Additionally, each computer in the network, or network node, can be an originating source of the broadcast. Moreover, directing the activities of the peer-to-peer network with a control computer enables the originating source of the broadcast to change, dynamically, throughout the broadcasting session. The control computer directs the activities of the peer-to-peer network. Additionally, the control computer determines the originating source or sources of the broadcast and can determine how the broadcast streams are assembled at the participating peer computers. For example, the control computer can change the originating source of the stream from one participating peer computer to another so as to stream different or additional material at a particular time. Thus, the control computer can switch from a “studio” broadcast to a “remote” broadcast simply by changing which participating peer computer is the originating source of the broadcast. Further, the originating source of the broadcast can be changed by the control computer for programming reasons instead of technical reasons, such as bandwidth and latency concerns. For example, the control computer can determine and direct that the natural flow of the broadcast involves a planned switch from one originating source to another originating source so as to provide additional programming to the peer-to-peer network.

Additionally, the control computer can direct the broadcast such that different originating sources transmit different parts of the same real-time broadcast. Moreover, the broadcast can be, but need not be, transmitted by the control computer. By allowing the control computer to source different portions of the broadcast from any participating peer computer registered as an originating source in the peer-to-peer network, it is unnecessary that the entirety of the broadcast be transmitted and combined in one facility before distributing the broadcast to the network, like in television studio broadcasts. Thus, less hardware, video or otherwise, is required at the “studio” for transmitting the broadcast.

Further, multiple computers in the peer-to-peer network can be originating sources of the broadcast. In some implementations, the multiple computers can stream the broadcast simultaneously, whereas in other implementations, the broadcast can be streamed sequentially. In addition, multiple broadcast streams can be combined in each participating peer computer. Multiple computers can be originating sources for parts of the real-time broadcast that can be combined by, e.g., overlay, in each participating peer computer. For example, a real-time interview broadcast can include the interviewer in one stream, and the interviewee in another stream, each occupying one half of the participating peer's computer screen. Although each participating peer computer can receive different portions of the broadcast from different originating sources, in some implementations, participating peers can selectively choose to receive less than all of the different portions of the broadcast. Moreover, participating peer computers can receive edited broadcasts. Further, multiple visual components of the ultimate broadcast can originate from different originating sources. Additionally, participating peer computers can receive overlay animations transmitted from originating sources in the broadcasting session. For example, an animated statistics box broadcast originating from one originating source can be overlaid on a sporting event broadcast originating from another originating source on the recipient participating peer computer. Moreover, participating peers can utilize overlay and compositing software installed on their local computers for combining multiple broadcasts and overlay animations. In some implementations, participating peers can selectively choose to receive and display particular overlay animations.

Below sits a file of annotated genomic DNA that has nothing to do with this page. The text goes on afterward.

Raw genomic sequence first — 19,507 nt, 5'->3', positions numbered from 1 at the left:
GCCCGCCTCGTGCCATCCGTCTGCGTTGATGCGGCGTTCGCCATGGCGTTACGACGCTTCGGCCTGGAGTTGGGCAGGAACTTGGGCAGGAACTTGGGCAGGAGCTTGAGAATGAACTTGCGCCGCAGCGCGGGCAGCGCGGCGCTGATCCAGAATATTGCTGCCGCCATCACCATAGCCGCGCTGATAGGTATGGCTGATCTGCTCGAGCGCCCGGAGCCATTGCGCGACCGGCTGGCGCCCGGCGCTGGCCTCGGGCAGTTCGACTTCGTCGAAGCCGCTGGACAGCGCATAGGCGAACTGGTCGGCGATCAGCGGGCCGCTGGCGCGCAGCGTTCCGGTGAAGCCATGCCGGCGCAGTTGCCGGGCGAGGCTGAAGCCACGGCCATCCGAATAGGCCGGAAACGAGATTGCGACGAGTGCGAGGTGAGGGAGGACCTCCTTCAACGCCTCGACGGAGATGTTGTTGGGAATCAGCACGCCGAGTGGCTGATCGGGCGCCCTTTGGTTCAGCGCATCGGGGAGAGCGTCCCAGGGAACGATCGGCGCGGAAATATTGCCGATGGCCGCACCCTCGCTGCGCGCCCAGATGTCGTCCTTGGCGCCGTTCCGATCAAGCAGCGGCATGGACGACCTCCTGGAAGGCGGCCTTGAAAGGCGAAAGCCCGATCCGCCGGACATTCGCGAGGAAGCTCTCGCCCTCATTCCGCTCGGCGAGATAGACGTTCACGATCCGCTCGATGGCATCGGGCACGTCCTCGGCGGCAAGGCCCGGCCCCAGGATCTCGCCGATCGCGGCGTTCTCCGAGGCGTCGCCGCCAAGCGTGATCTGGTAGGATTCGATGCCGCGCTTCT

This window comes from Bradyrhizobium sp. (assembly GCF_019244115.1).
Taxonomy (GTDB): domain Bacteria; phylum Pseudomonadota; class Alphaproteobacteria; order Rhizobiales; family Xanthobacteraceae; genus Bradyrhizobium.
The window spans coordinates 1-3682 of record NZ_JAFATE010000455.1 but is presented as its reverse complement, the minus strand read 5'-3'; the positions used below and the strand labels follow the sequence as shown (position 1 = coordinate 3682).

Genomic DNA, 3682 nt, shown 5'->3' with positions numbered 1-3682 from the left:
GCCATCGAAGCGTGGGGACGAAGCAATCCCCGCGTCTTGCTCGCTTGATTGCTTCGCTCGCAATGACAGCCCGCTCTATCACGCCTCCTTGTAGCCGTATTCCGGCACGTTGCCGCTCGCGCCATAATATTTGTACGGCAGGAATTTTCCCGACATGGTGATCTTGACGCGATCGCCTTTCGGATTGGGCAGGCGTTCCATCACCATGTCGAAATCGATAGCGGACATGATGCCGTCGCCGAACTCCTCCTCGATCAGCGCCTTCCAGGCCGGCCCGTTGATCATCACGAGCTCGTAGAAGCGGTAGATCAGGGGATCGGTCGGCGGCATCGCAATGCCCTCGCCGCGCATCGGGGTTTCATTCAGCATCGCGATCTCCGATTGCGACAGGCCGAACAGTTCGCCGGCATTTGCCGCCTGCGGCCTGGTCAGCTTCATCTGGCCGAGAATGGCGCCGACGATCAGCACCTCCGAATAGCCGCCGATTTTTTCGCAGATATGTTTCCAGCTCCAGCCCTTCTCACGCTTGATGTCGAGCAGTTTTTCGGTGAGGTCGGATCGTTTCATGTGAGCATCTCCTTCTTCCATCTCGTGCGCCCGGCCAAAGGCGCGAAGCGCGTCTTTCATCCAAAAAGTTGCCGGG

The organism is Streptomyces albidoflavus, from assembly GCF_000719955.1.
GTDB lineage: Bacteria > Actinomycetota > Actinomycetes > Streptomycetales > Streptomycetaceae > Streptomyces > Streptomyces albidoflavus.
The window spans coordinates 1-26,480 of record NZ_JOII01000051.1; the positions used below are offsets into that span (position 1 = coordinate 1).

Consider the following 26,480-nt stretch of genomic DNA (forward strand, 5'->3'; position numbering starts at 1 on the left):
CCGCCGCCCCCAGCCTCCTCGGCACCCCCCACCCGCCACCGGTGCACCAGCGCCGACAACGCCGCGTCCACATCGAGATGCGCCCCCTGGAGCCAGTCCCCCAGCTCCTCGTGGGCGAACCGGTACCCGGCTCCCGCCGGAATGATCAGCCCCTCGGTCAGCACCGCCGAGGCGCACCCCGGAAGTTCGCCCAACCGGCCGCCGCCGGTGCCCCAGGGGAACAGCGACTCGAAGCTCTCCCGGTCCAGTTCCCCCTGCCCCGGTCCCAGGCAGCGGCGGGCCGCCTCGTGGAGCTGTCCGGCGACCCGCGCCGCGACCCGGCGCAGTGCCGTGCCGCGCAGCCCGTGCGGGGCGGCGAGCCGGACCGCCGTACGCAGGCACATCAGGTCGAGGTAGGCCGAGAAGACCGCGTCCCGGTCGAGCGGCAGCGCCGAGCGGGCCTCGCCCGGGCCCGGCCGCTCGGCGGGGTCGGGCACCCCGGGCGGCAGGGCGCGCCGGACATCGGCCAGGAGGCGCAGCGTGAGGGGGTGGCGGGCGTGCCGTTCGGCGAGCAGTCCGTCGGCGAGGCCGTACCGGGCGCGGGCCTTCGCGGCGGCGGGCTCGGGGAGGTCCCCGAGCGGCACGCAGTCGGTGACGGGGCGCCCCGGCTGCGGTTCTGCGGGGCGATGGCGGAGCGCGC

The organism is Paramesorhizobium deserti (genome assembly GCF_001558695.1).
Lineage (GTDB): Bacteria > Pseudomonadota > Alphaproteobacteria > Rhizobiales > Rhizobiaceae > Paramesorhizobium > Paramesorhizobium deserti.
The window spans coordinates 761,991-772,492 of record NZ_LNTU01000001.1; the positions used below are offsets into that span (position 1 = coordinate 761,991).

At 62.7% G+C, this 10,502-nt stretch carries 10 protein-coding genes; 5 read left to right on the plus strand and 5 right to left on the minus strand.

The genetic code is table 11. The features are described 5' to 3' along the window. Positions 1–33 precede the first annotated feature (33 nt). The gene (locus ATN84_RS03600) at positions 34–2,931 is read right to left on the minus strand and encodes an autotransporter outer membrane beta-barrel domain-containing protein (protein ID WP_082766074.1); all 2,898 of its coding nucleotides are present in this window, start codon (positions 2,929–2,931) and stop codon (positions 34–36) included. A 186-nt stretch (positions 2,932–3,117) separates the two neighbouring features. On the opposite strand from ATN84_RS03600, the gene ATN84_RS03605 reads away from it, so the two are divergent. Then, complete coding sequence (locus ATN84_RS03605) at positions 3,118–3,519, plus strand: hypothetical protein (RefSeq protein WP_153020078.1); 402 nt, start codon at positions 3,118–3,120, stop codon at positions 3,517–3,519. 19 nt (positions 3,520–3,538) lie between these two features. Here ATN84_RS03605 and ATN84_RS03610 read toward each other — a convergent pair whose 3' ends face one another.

Furthermore, real-time broadcasting over a peer-to-peer computer network can eliminate the need for a server farm. By eliminating the need for the server farm, the costs associated with building and maintaining such a farm for real-time broadcasts are reduced. Lower end computing devices can be used as servers, making real-time broadcasting of programs over the Internet more affordable. An entire broadcasting network can be implemented in a distributed fashion with very little hardware because the peer-to-peer network uses parts of each participating peer computer to forward the broadcast stream to other participating peers. Thus, the barriers to entry in the real-time broadcasting market can be decreased for smaller producers.